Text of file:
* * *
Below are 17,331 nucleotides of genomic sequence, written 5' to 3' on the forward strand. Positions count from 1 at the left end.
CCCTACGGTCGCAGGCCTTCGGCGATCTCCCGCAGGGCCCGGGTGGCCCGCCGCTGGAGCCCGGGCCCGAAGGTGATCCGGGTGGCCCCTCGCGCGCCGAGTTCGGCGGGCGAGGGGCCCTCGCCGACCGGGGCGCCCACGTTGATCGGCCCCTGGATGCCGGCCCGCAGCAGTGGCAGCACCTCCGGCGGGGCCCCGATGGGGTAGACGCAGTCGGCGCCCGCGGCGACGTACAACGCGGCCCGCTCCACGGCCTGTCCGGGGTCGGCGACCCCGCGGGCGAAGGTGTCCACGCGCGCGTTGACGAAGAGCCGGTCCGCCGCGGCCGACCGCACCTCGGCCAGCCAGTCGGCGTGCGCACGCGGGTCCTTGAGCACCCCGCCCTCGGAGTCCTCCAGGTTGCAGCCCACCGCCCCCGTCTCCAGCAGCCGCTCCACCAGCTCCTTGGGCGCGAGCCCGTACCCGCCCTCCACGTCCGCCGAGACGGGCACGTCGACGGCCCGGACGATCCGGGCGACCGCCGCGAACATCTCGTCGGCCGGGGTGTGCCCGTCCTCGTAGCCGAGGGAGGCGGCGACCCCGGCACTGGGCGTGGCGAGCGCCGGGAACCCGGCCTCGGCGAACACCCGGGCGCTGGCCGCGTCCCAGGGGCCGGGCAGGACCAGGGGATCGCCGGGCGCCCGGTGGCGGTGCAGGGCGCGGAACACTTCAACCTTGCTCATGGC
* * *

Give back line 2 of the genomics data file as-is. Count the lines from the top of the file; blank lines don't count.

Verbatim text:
CCCTACGGTCGCAGGCCTTCGGCGATCTCCCGCAGGGCCCGGGTGGCCCGCCGCTGGAGCCCGGGCCCGAAGGTGATCCGGGTGGCCCCTCGCGCGCCGAGTTCGGCGGGCGAGGGGCCCTCGCCGACCGGGGCGCCCACGTTGATCGGCCCCTGGATGCCGGCCCGCAGCAGTGGCAGCACCTCCGGCGGGGCCCCGATGGGGTAGACGCAGTCGGCGCCCGCGGCGACGTACAACGCGGCCCGCTCCACGGCCTGTCCGGGGTCGGCGACCCCGCGGGCGAAGGTGTCCACGCGCGCGTTGACGAAGAGCCGGTCCGCCGCGGCCGACCGCACCTCGGCCAGCCAGTCGGCGTGCGCACGCGGGTCCTTGAGCACCCCGCCCTCGGAGTCCTCCAGGTTGCAGCCCACCGCCCCCGTCTCCAGCAGCCGCTCCACCAGCTCCTTGGGCGCGAGCCCGTACCCGCCCTCCACGTCCGCCGAGACGGGCACGTCGACGGCCCGGACGATCCGGGCGACCGCCGCGAACATCTCGTCGGCCGGGGTGTGCCCGTCCTCGTAGCCGAGGGAGGCGGCGACCCCGGCACTGGGCGTGGCGAGCGCCGGGAACCCGGCCTCGGCGAACACCCGGGCGCTGGCCGCGTCCCAGGGGCCGGGCAGGACCAGGGGATCGCCGGGCGCCCGGTGGCGGTGCAGGGCGCGGAACACTTCAACCTTGCTCATGGC